Excellent leaders live on two plains at once. They live and work horizontally with people and tasks while, at the same time, living vertically as they are being led, empowered and honoring the one who has called, gifted and sent them. We must always keep both in view at all times.

A missionary couple was returning on a ship after many years of faithful service oversees. As the ship pulled into the dock, there were great crowds of people there to welcome Teddy Rosevelt home after one of his trips. The husband turned to his wife a bit discouraged and said, “Many are here to welcome Mr. Rosevelt home, but nobody is here to welcome us home.” To which his wife wisely replied, “Honey, we are not home yet.” 

When I first became a Christian 62 years ago, our youth group sang a little course that had these words: 

“This world is not my home I’m just a passing through, my treasures are laid up somewhere beyond the blue.” 

I don’t know about you, but I struggle keeping the horizontal and the vertical in view and in balance. It’s easy and tempting for me to lay up my treasures on earth and only think horizontally from day to day. I’m challenged to live in the small picture while keeping the bigger picture always in mind.

A little girl was on a boat heading to Catalina Island.  Taking it all in on the beautifully clear day, she turned to her father and said, “Daddy I can look farther than I can see.” That’s it— looking horizontally, but also seeing vertically; looking beyond what you can currently see in front of you.

Moses kept this perspective (horizontal & Vertical) as outlined in Hebrews 11:23-28- Please read this for your encouragement!

Paul speaks of having his eyes both on the work here and the reward there in 2 Timothy 4:1-8 as he both encourages and challenges Timothy.  This passage begins and ends with the second coming. Paul is looking back and around, but also ahead. He lived with a good balance between the the horizontal and the vertical. 

I have a good friend who is currently experiencing some significant health challenges. A few weeks ago on a phone call with him he shared that 2 Corinthians 4:7-16 was a great encouragement to him in giving him perspective between what is happening on the horizontal and what is transpiring and will transpire on the vertical.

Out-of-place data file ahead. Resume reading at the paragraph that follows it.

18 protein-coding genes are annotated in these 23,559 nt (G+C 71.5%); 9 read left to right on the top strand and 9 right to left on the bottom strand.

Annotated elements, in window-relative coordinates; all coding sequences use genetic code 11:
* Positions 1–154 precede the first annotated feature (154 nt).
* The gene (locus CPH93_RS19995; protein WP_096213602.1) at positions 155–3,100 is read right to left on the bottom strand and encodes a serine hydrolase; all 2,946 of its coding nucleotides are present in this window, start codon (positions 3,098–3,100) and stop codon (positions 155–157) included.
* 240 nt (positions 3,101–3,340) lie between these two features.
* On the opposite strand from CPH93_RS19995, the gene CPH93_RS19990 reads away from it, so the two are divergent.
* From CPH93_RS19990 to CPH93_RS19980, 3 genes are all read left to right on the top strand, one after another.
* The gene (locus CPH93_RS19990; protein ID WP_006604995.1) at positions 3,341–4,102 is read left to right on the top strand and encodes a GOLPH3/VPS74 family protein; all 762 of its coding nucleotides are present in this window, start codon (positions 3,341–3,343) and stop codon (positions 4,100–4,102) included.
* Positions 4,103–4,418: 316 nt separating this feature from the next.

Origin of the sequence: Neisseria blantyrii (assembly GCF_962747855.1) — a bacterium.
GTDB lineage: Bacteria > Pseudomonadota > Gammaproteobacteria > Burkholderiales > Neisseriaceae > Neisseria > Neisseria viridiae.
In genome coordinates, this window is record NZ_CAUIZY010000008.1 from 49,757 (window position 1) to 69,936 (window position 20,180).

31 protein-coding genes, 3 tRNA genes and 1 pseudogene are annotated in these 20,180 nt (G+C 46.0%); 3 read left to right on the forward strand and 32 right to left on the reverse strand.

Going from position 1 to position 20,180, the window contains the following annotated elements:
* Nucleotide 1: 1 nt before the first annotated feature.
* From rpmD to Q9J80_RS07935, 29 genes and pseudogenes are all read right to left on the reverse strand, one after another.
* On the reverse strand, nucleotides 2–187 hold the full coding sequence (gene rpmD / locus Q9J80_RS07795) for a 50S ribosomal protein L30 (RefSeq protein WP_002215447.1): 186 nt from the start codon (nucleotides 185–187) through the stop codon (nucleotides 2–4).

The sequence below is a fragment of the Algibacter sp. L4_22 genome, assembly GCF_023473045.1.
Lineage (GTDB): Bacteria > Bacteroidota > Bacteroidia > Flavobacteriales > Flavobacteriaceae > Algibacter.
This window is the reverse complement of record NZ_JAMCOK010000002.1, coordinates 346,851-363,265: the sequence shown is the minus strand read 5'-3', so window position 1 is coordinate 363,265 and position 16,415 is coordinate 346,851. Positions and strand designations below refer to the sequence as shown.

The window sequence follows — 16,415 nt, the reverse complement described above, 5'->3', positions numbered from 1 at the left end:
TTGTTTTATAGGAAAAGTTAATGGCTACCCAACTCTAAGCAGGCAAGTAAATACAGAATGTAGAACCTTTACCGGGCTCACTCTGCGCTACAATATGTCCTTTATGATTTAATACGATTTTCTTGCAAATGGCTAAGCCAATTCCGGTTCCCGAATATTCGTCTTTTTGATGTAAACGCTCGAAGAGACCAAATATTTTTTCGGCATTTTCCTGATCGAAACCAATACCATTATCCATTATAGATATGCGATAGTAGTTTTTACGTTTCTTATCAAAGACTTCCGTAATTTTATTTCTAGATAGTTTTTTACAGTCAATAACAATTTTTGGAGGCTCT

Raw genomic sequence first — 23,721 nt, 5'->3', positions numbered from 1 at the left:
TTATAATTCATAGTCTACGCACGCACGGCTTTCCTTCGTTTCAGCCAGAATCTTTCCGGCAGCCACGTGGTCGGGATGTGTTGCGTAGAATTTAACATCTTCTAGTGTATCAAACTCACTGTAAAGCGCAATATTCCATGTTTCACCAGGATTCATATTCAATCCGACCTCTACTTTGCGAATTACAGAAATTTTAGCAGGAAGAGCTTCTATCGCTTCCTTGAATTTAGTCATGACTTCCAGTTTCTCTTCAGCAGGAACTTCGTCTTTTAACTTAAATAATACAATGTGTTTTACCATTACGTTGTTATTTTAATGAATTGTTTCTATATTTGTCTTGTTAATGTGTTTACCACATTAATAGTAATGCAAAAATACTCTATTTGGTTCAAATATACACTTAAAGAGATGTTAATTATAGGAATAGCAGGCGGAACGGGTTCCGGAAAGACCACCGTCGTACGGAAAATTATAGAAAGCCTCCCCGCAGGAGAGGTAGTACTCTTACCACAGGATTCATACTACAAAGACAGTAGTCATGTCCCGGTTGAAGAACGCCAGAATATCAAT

At the moment I know a lot of leaders who are dealing with some pretty heavy stuff:

  • Disappointment 
  • Deep discouragement
  • Physical illness
  • Issues with children
  • Financial challenges
  • Betrayal 
  • Dryness in their walk with the Lord

I recently read Colossians 3 and was deeply moved by the first two verses in The Message:

“So if you’re serious about living this new resurrection life with Christ, act like it. Pursue the things over which Christ presides. Don’t shuffle along, eyes to the ground, absorbed with the things right in front of you. Look up, and be alert to what is going on around Christ—that’s where the action is. See things from his perspective. 

I long to be enabled to see things from His perspective—keep the vertical view!

At a prayer meeting a pastor asked folks to share one of their favorite verses or passage of Scripture which had been a source of  encouragement to them. 

One gentleman said that he liked the verse that says, “And it came to pass.” The Pastor was a bit perplexed and told the man that a lot of stories that Jesus told began with, “And it came to pass,” which is like saying once upon a time. 

He then asked the gentleman why he liked the phrase, “And it came to pass.” The man replied that it was a great encouragement to him that it didn’t say it came to STAY! 

My fellow leader, you may be going through some hard times at the moment. I don’t want to minimize your pain, but maximize the Prize that awaits you. 

It didn’t come to stay!

You are not home yet!